An international workshop hosted at RMIT Vietnam Saigon South has showcased climate adaptation best practice across the Asia-Pacific, with the aim to improve the resilience of the region during climatic events.
More than 50 Vietnamese and foreign officials and experts discussed urbanisation and global environmental change in the Asia-Pacific as well as impacts specific to Vietnam, as part of the two-day Urbanisation and Global Environmental Change (UGEC) workshop.
Day one was focused on issues specific to Vietnam with day two opening the discussion to the wider Asia-Pacific context, ranging from flood management in Bangkok, Thailand, to the recent experiences of Manila, in the Philippines.
Vietnamese officials and experts presented on the impacts of climate change in urban areas across the country including urbanisation challenges and the government's plans in response to climate change.
The workshop also covered climate change and urban resilience across several Vietnam provinces and cities such as the Mekong Delta, Can Tho, Quy Nhon and Lao Cai.
Dr Nguyen Quang, Manager of the UN-Habitat Programme in Vietnam, said people of a low income, emigrant, elderly, women and children were particularly sensitive to the stress of climate change.
"Environmental or climate change can impact on living conditions and rights to approach other services," Dr Quang said.
RMIT's Professor Darryn McEvoy, from the University's Climate Change Adaptation Program and a member of the UGEC International Scientific Steering Committee, said the workshop was designed to act as catalyst for building deeper relationships and shared understandings of the threats to the region's rapidly growing urban population.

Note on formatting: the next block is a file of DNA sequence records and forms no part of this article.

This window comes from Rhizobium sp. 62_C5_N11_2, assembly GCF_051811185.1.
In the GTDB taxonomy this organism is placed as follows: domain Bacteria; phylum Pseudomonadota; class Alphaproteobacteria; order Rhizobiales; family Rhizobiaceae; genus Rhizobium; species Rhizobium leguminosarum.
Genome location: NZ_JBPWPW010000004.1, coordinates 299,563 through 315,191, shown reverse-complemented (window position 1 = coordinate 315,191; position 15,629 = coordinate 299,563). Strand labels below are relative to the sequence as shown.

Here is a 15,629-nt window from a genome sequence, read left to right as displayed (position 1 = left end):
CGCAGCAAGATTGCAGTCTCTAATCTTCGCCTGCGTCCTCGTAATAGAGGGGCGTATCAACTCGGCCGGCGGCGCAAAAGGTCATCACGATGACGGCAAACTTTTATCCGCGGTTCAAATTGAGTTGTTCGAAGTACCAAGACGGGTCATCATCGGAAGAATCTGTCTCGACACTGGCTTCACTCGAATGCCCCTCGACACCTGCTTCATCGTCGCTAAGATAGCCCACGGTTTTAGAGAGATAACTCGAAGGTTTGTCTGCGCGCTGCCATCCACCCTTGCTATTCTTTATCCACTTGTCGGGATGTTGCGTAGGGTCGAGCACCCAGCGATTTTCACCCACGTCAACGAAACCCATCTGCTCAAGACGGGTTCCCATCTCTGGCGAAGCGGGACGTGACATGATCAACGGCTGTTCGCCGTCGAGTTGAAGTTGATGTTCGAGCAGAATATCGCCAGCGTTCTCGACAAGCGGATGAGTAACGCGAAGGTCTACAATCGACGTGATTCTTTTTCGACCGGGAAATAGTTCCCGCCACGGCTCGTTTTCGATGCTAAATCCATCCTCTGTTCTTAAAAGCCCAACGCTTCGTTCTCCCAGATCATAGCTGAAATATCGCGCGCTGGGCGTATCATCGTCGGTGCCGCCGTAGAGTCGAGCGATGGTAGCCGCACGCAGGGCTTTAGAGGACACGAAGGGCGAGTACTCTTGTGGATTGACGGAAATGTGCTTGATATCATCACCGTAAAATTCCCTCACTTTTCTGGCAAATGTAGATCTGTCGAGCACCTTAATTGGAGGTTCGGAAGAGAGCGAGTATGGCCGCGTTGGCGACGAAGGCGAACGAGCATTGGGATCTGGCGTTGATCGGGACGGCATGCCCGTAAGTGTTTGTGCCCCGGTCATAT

"It has enabled a discussion with key stakeholders across Vietnam on the issues which may have an impact on the country in the future," Professor McEvoy said.
Organisation of the workshop was in collaboration with the Global Compact Cities Programme, an initiative which aims for business to work towards the benefit of economies and societies.
Ms Elizabeth Ryan, from the Global Compact Cities Programme, said that being part of the discussions with climate change and urban resilience experts was both highly informative and inspiring.
"Climate change and urbanisation present a myriad of critical issues in the Asia-Pacific and this workshop was an excellent starting point for the programme to build purposeful relationships across the region," Ms Ryan said.
The workshop is one of a series of five which are being organised by UGEC across Africa, East Asia, the Asia-Pacific, Latin America and Eastern Europe.